FIBS. This acronym stands for the Fees, Investments, Business Models, and Services that make up the maze of the financial and retirement planning industry today. It has become an industry that is overly complicated and at times dishonest due to advisors not being up-front about plan options and what their duty is to you, their client.
As a result of the increasing murkiness in the financial services industry, President Obama recently threw his support behind the Department of Labor’s effort to create more uniform, firm rules that ensure that financial advisors are acting in their clients’ best interest. Dave Michaels wrote an in-depth report in Bloomberg covering this decision. Whether this creates a wave of change in the industry or not, it’s beneficial to know what standards advisors are held to to ensure that you get the service you deserve!
Senior editor Megan Leonhardt quoted President Obama in an article for Wealth Management,
“Outdated regulations, legal loopholes, fine print, makes it harder today for savers to know who they can trust. Financial advisors absolutely deserve fair compensation for helping people save for retirement and helping people manage their investments — but they shouldn’t be able to take advantage of their clients.”
According to a report in February from the White House Council of Economic Advisors, it is estimated that the aggregate annual cost of conflicted advice is about $17 billion each year. Further, a retiree will lose an estimated 12 percent of the value of his or her savings if drawn down over 30 years when rolling over a 401(k) balance to an IRA at retirement if they receive conflicted advice.
What does this mean? It means that advisors who are not acting in their clients’ best interest are costing people a serious chunk of change.
Fiduciary vs. Suitability Standard
In the financial world there are two main types of parties that offer investment advice to individuals. They are very distinct from each other in that they adhere to contrasting standards. There are investment advisors, who adhere to the fiduciary standard; and then there are broker-dealers, who adhere to the suitability standard.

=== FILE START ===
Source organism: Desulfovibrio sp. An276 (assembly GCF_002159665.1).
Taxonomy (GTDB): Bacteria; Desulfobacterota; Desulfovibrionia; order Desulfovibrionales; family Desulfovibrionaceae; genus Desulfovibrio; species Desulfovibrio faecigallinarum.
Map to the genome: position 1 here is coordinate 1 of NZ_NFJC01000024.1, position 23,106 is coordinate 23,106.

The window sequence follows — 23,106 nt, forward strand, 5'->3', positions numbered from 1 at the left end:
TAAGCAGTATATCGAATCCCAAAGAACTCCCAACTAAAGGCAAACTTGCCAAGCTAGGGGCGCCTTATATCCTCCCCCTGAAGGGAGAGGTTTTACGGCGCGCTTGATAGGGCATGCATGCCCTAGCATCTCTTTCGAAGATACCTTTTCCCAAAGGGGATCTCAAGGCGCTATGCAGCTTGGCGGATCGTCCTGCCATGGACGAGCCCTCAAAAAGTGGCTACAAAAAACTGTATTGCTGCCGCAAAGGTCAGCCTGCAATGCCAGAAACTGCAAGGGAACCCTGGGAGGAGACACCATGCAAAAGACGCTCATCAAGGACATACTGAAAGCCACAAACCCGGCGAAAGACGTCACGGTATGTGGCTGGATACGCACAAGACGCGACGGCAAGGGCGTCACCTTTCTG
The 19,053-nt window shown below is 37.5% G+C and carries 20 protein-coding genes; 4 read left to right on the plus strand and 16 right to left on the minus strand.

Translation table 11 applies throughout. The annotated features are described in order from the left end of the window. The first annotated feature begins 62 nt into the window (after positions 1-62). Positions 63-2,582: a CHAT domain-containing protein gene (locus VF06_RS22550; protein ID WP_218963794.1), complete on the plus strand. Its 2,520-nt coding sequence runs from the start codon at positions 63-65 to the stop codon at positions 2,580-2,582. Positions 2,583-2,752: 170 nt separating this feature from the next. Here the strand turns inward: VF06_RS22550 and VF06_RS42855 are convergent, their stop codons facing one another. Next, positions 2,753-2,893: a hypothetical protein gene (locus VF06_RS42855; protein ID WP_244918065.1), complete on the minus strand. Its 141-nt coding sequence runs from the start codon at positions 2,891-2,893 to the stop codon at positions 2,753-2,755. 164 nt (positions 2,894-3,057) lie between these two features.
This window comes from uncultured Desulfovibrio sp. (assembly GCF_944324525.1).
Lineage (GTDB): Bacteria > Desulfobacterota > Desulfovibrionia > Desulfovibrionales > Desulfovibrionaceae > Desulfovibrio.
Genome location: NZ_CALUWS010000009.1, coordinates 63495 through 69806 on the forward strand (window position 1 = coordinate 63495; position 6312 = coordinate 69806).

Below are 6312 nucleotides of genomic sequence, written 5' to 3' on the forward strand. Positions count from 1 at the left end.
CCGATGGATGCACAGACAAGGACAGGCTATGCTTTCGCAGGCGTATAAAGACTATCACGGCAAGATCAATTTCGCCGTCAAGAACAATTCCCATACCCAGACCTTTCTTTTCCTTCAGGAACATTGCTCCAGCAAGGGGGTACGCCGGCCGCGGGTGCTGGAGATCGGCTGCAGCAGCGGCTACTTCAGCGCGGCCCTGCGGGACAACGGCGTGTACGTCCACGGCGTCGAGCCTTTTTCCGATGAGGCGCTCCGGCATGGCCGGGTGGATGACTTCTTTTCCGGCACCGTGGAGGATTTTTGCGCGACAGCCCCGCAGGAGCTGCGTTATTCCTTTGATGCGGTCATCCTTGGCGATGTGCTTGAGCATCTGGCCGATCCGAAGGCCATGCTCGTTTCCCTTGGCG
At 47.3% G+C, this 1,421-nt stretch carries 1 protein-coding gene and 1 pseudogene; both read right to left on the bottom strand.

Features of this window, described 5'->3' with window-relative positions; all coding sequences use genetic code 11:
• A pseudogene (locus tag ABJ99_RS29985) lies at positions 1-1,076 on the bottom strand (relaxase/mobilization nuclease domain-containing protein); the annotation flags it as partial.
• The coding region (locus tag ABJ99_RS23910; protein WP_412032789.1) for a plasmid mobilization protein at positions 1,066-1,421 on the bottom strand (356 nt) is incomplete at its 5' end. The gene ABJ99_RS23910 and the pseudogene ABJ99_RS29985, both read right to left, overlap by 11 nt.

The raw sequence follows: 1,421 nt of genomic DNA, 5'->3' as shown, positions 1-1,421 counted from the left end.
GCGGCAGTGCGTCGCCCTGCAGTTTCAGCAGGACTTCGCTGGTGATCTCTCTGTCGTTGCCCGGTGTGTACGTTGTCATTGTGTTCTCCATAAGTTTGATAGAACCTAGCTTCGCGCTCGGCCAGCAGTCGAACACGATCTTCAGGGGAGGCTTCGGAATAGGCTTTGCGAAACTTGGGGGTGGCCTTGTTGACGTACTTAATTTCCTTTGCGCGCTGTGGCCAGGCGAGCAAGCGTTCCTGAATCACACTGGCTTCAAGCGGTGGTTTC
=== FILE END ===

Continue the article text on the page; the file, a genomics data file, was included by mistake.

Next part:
- Fiduciary Standard: Under the fiduciary standard, investment advisors are required to place your interests above their own. They give unbiased advice that will benefit you. Under this standard, advisors are not allowed to make trades that will bring them a higher commission. They are required to gather complete and accurate information and let you know of any potential conflicts they may arise. Essentially, the idea here is loyalty and care for you (the client) and you only.
- Suitability Standard: Broker-dealers who adhere to this standard are only required to make suitable recommendations for their clients. This means that they do not necessarily have to act in your best interest. They only have to ensure that they have to believe their recommendations are aligned with your needs and objectives. Brokers are loyal to the broker-dealer they work for and not necessarily to you.
Conflicts often occur when an advisor doesn’t have a responsibility to act in your best interest. As financial professional Ryan Fuhrmann writes in an article for Investopedia,
“Under a fiduciary standard, an investment advisor would be strictly prohibited from buying a mutual fund or other investment, because it would garner him or her a higher fee or commission. Under the suitability requirement, this isn’t necessarily the case, because as long as the investment is suitable for the client, it can be purchased for the client. This can also incentivize brokers to sell their own products ahead of competing products that may be at a lower cost.”
When your interests are not aligned with the financial professional you’re working with under the suitability standard, it can end up costing you more than necessary. It’s beneficial to make sure you’re on the same page about your financial objectives and their responsibility to you as an advisor before making any big decisions!
Ride for the Brand
In our very first post for Two West Advisors, we talked about this concept of Cowboy Ethics and “riding for the brand.” Simply put, this means putting our clients’ interest and that of their employees above all else with complete transparency as independent Registered Investment Advisors. And not just because it’s our fiduciary duty to do so — because we want to!
Although the industry can be a complicated maze of FIBS, I believe that there is also a lot of good going on in the space when it comes to advisors who act in their clients’ best interest. Hopefully whatever changes are made in the future will continue to affect the industry in a positive way. As for Two West Advisors, we will continue to strive to take the road less traveled and ride for the brand!
What do you think about the proposed changes for the financial industry? Tweet @TwoWestAdvisors to join the conversation!